House Cladding Guide: How to Use Cladding Materials in Your Home Project

Whether it’s horizontal timber cladding, brick slips or characterful stone, there’s plenty of house cladding options for your self build, renovation or extension – each with their own benefits. We take a look at the key considerations for the different cladding materials and how to use them effectively
Articles by Build It magazine
by Build It magazine
18th April 2024

Are you looking for house cladding ideas for your self build, renovation or extension project? It’s wise to think about your cladding choice from the outset of a project to ensure you can fully consider its relation to windows, doors and the size of walls.

Do you want your home’s exterior to stand out or become an architectural feature? Or does the house need to blend into the landscape? The geographical location is vital as not all materials will be suitable. Less durable house cladding options will not work in waterside or coastal locations, while areas with high sun exposure could impact the cladding material’s appearance over time.

Brick, stone and composite options are the easiest to maintain, but if you embrace the natural patina of timber and metal cladding, these can be low-effort options, too. “Cladding simplicity dictates maintenance,” says Teoman Ayas, director of MIM Studios. “Monolithic types, such as rendered blockwork or exposed brick, require low upkeep, whereas metal cladding with many joints, fixtures and crevasses demands more attention.”

Key Considerations for Choosing Your House Cladding

Alongside look and aesthetic, there are a few key questions to ask yourself and your architect when choosing which house cladding could be right for your project’s exterior.

How will your cladding be attached to your property? “Anything fixed will require the building is strong enough to support the weight of what you are putting on it,” says Julie-Ann Clements, director of InEx Design. Face fixing will result in being able to see the nails or attachments, while secret fix methods are more discreet but usually more expensive. “Also think about the lifespan of your product, the work involved to replace it and whether it can be recycled.”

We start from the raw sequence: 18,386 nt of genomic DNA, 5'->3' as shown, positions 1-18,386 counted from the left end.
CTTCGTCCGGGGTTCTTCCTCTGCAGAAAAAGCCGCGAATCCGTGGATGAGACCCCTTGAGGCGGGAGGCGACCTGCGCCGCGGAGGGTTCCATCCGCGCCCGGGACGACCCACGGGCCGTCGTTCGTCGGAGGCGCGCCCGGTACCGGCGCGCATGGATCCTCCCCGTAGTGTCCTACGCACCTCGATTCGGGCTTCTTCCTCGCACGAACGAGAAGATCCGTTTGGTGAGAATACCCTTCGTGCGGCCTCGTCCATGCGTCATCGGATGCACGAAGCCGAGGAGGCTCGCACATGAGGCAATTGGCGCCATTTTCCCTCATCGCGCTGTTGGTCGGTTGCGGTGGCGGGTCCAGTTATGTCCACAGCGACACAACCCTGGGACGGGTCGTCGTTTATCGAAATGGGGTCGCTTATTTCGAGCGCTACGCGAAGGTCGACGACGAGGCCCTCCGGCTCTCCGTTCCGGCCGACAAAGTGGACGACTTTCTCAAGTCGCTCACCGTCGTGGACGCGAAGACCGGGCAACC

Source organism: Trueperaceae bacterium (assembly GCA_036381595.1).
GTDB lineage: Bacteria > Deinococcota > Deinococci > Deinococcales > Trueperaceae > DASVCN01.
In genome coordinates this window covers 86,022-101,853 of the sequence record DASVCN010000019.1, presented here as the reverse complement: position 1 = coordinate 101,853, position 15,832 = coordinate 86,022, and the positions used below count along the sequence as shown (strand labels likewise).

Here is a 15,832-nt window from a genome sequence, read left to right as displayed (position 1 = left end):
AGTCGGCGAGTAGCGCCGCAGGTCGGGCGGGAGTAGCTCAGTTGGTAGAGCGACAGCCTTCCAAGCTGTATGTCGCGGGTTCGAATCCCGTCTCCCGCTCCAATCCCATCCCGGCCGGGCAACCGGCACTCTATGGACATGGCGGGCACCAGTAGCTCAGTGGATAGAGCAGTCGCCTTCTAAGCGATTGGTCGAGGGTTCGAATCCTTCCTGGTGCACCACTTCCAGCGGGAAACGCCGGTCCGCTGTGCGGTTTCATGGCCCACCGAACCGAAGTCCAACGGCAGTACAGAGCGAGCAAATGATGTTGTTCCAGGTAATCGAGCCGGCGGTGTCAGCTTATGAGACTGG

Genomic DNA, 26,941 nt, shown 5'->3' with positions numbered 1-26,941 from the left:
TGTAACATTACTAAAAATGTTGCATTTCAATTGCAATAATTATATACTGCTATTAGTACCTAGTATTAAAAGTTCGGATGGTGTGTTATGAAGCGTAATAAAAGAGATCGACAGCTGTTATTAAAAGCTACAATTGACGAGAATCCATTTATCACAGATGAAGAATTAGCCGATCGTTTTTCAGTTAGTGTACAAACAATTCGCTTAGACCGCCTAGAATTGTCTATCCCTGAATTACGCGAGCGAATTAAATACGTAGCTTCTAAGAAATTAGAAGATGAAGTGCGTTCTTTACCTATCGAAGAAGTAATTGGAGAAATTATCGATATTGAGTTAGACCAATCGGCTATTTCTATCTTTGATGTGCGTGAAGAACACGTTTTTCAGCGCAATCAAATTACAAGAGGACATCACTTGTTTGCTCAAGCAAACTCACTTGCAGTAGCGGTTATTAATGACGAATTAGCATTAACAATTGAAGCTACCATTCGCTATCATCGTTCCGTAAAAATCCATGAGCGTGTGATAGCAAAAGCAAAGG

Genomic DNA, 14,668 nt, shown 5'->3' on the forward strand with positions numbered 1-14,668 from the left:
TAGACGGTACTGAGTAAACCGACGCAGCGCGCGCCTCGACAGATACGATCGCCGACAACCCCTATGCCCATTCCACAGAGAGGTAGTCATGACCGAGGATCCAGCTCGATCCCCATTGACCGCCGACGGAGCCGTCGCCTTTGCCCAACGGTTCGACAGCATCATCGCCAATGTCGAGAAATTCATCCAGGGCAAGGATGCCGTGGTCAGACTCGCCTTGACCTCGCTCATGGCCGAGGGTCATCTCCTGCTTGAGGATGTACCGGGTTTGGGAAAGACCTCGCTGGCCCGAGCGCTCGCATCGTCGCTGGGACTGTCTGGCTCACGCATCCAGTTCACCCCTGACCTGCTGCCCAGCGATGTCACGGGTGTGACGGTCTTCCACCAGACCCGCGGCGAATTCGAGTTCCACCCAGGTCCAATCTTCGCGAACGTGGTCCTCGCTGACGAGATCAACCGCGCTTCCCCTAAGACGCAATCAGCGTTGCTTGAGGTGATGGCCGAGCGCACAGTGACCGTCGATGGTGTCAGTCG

Weigh up your budget with your designer early, too. It may be that more cost-effective options can be used in larger quantities, with some higher-spend materials forming valuable accents within the design. “Rendering over brickwork is a very cost-effective option,” says Teoman.

“Brick-clad buildings are very common, but for small projects, products like London stock external brickwork is not a cheap option. Metal or timber cladding are next in terms of cost, with Japanese-style charred timber designs at the higher end. Porcelain cladding can be more cost effective for small projects than metal and timber and provides a greater longevity” Natural stone looks beautiful, but can be costly and time-consuming to install.

House Cladding Ideas: How to Use Cladding Materials in Your Home Project

International Timber supplied this Accoya modified timber cladding, which is known for its low shrinkage properties and combines stylishly with light natural stone in this project. The cuts in the timber meticulously align with structural details, such as the sliding door sightlines. Photo:

Of course, your local planning authority’s opinion will have an impact on which house cladding you are able to choose. For renovation projects, while small changes to an exterior facade are generally acceptable, works to drastically alter the appearance of a property may require planning consent.

And, if your property is listed or you live within a conservation area, you’ll be subject to stricter rules. “While permitted development wording suggests material similarity, local municipalities might push for using exactly the same materials and house cladding as the surrounding homes,” says Teoman.

EXPERT VIEW Creative house cladding ideas

Architect Julian Owen takes a look at how you can create an eye-catching exterior with house cladding materials